Read The Recorder‘s roundup of the stock-option backdating scandal. There won’t be a test later … but there might be a subpoena.

“A CEO can be prosecuted, criminally prosecuted, if there’s a misstatement in a 10k that he didn’t know was a misstatement?” the judge asked. If so, he added, “your cases are going to be very short. From now on, you’re going to take a 10k, you’re going to talk to a handwriting analyst, and you’re going to ask ‘is this the CEO’s signature?’”

There wasn’t much left for the yellow-suited Marmaro � partner at Skadden, Arps, Slate, Meagher & Flom � to say when it was his turn, other than to agree with the judge’s skepticism on “probably the single critical issue in this case.” He said it was critical for Breyer to get rid of the case before it reached the jury because “there’s an anti-CEO bias out there.”

Crudo declined to comment after the hearing, and Marmaro said he wouldn’t talk publicly about the motion until this week.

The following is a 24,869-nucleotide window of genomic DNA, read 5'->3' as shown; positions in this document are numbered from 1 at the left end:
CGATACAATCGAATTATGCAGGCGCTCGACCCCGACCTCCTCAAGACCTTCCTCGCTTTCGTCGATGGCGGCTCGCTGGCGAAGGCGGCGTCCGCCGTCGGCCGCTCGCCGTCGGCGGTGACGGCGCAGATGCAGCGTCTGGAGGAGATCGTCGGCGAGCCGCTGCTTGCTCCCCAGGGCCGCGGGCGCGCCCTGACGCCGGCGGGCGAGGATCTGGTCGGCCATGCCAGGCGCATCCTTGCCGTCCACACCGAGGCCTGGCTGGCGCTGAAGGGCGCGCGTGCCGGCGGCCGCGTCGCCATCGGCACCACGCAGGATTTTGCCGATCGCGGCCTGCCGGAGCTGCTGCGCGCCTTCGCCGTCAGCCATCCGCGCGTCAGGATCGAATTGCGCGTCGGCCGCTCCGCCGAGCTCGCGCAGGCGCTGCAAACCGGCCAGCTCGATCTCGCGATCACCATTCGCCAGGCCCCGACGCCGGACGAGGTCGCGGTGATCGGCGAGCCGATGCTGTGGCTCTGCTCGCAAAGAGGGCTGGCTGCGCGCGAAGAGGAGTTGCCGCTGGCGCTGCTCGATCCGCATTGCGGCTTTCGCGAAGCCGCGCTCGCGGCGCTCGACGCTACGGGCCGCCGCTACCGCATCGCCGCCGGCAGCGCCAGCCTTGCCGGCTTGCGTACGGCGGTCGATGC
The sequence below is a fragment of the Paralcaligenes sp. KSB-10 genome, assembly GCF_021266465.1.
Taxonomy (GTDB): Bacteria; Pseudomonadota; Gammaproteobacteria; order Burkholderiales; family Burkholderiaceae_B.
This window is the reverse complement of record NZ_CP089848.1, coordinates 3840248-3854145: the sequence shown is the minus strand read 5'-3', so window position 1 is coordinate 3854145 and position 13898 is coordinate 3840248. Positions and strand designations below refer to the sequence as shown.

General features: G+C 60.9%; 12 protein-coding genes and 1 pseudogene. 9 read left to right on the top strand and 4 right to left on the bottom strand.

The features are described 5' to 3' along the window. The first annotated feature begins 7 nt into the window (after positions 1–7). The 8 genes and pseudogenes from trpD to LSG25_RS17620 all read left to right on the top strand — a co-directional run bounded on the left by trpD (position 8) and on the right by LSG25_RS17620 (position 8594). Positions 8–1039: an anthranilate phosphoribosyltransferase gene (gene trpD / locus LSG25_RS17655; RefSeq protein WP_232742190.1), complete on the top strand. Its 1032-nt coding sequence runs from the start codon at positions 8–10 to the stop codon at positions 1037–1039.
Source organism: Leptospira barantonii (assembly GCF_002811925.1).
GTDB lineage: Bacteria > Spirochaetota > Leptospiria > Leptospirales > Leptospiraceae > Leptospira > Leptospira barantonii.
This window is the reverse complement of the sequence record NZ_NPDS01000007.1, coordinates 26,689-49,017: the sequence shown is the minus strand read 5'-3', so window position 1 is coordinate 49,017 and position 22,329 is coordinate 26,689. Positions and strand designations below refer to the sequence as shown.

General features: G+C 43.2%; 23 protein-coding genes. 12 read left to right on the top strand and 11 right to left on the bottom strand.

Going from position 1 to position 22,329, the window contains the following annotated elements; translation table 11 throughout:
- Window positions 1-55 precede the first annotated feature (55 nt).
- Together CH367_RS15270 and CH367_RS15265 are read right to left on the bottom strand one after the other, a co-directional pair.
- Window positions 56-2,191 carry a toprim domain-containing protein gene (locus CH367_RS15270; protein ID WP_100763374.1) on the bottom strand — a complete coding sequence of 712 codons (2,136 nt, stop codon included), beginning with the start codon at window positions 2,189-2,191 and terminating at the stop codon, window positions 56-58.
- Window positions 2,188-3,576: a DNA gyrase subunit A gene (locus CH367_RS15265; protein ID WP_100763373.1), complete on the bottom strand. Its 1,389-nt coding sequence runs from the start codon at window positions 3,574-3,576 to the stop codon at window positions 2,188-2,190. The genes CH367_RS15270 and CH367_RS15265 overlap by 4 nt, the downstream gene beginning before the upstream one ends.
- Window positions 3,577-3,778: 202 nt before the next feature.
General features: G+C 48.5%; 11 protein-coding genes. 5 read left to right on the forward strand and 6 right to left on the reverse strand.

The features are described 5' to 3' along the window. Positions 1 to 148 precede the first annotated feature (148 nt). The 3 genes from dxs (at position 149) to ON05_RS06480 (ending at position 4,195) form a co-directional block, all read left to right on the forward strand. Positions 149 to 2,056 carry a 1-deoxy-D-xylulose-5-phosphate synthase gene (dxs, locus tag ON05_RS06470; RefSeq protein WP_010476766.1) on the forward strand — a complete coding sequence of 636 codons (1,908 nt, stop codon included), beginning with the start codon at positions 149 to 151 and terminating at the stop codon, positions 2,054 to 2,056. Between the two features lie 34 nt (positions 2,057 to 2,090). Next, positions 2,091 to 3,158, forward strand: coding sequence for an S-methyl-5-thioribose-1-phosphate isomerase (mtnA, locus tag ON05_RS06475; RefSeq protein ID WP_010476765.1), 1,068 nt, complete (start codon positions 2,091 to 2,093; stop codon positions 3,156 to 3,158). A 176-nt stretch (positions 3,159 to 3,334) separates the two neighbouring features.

But David Shapiro, a former interim San Francisco U.S. attorney and now a partner at Boies, Schiller & Flexner in Oakland, said judges are particularly hesitant to grant Rule 29 motions before a verdict is reached because they are unappealable unless issued after a conviction.

There’s also a high standard for defendants � he and other former prosecutors said prosecutors can usually take solace in the fact that a Rule 29 motion requires that evidence be viewed in the most favorable light to the government � a point that Crudo repeatedly stressed.

“They are filed in every case, and it would be a mistake for a defense lawyer to not file one,” Shapiro said. “But they’re very seldom granted.”